By Sheila Lowe, forensic handwriting analyst and author of the Forensic Handwriting Mysteries
What She Saw, my suspense novel about a young woman with amnesia who wakes on a train, not knowing who she is or where she is going. Leaving the train, she walks into town and meets someone who seems to know her. He takes her home, where she is further confused to find two IDs, both with her photo, but different names and addresses. The only certain thing she knows is, she cannot contact the police.
Over the four free days, the downloads totaled 117,083, which amazed me. Along with the downloads came (as of now) 115 reviews. On the high end, 102 of them gave 4 and 5 star. On the low end, 5 are 1 and 2 star, and in the middle, 8 have 3 stars. In reading the highest and the lowest, I had to ask myself, “Are these people reading the same book?”
One of the lowest reviewers admitted she had not actually read the book, but was turned off by the four-letter word in the excerpt. She thought it sounded like a good story, but she didn’t like having to read those words. As someone who never claimed to write cozies, I understand that those who take issue with a bit of profanity are not my readers. Still, I think people should actually read a book before publishing a review. Another low score reviewer didn’t like it because it wasn’t what she expected. The middle of the road people complained that it wasn’t part of the series and they were looking for more handwriting analysis from Claudia Rose (What She Saw is a standalone novel of suspense and my series characters appear in a secondary role).
Just for kicks, I looked at what readers were saying about Michael Connelly’s latest Mickey Haller book, The Gods of Guilt. Out of 2565 reviews, 25 were 1 star and 48 were 2 star, so I’m in excellent company. I find it endlessly fascinating to see how one person filters what they read through their own set of experiences and end up with a polar opposite view from someone else who read exactly the same words, same plot, same dialogue.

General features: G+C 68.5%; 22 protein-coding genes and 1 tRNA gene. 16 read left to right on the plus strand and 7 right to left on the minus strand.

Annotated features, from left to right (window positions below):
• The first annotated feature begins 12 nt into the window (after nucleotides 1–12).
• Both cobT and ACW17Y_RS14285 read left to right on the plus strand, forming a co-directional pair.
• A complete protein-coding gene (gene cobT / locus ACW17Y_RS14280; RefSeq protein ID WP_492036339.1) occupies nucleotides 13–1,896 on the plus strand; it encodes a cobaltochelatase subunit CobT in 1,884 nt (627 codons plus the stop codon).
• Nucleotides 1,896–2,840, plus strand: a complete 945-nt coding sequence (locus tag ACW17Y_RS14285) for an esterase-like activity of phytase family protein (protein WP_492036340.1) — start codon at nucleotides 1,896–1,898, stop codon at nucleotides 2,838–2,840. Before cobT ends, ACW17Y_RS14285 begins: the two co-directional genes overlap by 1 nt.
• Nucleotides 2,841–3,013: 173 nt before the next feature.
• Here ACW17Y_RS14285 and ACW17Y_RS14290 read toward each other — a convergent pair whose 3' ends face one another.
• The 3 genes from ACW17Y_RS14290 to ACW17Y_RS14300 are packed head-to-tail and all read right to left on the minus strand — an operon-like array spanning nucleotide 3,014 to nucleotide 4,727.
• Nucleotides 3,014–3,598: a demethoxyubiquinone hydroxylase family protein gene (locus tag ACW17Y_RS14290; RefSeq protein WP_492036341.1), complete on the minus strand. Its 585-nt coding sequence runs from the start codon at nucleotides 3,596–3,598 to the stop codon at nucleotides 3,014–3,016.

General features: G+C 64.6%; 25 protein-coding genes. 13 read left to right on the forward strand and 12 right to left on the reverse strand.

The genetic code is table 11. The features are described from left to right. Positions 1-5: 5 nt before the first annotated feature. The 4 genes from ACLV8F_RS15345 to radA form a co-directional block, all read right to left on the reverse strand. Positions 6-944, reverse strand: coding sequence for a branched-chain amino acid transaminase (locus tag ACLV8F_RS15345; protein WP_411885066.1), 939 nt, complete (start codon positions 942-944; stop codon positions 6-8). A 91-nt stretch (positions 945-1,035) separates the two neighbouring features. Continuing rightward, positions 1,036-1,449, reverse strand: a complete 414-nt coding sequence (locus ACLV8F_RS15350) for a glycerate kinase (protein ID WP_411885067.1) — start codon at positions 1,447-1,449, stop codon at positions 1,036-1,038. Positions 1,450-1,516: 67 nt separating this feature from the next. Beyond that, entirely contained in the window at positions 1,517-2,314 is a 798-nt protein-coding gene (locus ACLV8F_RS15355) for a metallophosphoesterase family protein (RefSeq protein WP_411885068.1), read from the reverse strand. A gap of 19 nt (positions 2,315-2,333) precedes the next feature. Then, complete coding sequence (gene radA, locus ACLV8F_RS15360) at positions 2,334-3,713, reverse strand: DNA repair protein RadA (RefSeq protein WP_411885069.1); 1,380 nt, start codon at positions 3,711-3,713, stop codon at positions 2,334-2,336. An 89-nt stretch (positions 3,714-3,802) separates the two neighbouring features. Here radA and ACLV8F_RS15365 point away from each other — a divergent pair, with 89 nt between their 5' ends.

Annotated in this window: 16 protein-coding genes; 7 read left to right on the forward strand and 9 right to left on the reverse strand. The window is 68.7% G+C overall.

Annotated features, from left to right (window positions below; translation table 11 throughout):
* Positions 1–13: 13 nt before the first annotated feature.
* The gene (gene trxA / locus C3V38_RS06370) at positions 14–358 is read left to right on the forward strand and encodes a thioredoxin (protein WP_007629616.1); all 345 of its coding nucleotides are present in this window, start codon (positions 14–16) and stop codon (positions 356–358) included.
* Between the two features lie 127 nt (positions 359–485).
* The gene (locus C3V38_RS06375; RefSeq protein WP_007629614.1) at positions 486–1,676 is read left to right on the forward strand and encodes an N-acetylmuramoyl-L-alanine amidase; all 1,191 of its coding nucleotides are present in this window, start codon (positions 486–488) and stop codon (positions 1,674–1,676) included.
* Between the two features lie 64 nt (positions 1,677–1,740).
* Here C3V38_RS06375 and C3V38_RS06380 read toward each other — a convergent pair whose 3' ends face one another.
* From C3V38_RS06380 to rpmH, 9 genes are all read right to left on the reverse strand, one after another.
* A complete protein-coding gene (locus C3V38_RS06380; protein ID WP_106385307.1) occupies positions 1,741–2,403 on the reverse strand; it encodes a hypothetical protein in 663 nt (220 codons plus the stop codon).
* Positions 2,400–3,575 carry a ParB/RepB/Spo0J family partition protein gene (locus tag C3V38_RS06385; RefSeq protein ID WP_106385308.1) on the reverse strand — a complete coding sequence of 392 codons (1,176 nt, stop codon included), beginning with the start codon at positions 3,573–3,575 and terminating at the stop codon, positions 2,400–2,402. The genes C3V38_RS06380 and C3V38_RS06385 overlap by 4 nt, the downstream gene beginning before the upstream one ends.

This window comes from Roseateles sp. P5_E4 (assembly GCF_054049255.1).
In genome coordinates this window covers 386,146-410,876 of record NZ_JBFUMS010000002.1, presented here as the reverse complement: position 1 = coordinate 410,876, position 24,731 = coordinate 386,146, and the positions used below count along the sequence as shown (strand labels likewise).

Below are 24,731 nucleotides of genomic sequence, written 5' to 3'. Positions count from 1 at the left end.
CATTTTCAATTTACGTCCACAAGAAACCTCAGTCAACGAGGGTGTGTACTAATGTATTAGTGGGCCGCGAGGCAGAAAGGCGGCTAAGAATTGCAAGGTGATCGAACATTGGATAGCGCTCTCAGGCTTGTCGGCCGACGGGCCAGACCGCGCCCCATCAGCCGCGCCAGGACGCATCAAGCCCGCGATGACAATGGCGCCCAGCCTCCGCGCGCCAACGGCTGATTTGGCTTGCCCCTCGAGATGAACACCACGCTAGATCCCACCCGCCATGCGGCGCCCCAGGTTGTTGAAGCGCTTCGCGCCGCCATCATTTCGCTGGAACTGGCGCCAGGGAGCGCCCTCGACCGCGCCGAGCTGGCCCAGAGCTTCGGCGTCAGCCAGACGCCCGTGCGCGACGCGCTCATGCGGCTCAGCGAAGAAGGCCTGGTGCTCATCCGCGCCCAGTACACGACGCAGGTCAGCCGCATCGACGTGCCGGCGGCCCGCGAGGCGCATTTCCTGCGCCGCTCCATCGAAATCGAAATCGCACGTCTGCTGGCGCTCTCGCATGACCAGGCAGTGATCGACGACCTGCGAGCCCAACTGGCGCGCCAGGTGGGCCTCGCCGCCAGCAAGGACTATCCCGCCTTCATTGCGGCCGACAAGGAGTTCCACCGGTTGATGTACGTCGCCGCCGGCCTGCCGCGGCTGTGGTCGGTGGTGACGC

The reason why I did the aforementioned promo was because my new book, Inkslingers Ball, was released last week. I figured that of the folks who accepted the free download, some would like the book well enough to buy my series. It seems to be working, at least in sales of Poison Pen, the first book. I won’t know about Written in Blood, Dead Write, or Last Writes for a while, as they’re published by a traditional publisher who only sends royalty statements twice a year.
I’m most curious to see the response to Inkslingers Ball, which is the fifth book in the series, but the first not written entirely from the point of view of my main character, Claudia Rose. Much of the story is seen through the eyes of Claudia’s LAPD detective lover, Joel Jovanic, which makes it closer to a police procedural than the others. Early reviews are favorable.
I just checked Amazon. There’s a new review of What She Saw. “Manofsixties” gave it 3.5 stars—that’s a new one on me! He liked the beginning and the middle, thought the characters were interesting, but the ending was weak. Others said they loved the ending. Go figure. Many of my author friends refuse to read what people write about their work, but as a handwriting analyst, I’m a student of human nature, so I always want to know what others are thinking. I guess that means I’ll keep checking.
Like her fictional character Claudia Rose in the award-winning Forensic Handwriting Mysteries series, Sheila Lowe is a real-life forensic handwriting expert who testifies in handwriting-related cases. She holds a Master of Science in psychology and is licensed to provide continuing education for marriage and family therapists. She also authored the internationally acclaimed The Complete Idiot’s Guide to Handwriting Analysis and Handwriting of the Famous and Infamous, as well as the Handwriting Analyzer software. Sheila lectures around the country and is sometimes seen in the media, analyzing celebrity handwritings for Teen People, Tiger Beat, Us, Mademoiselle, numerous Bar Association magazines (that’s legal, not drinking!), and many others.
You can learn more about Sheila and her novels at her website.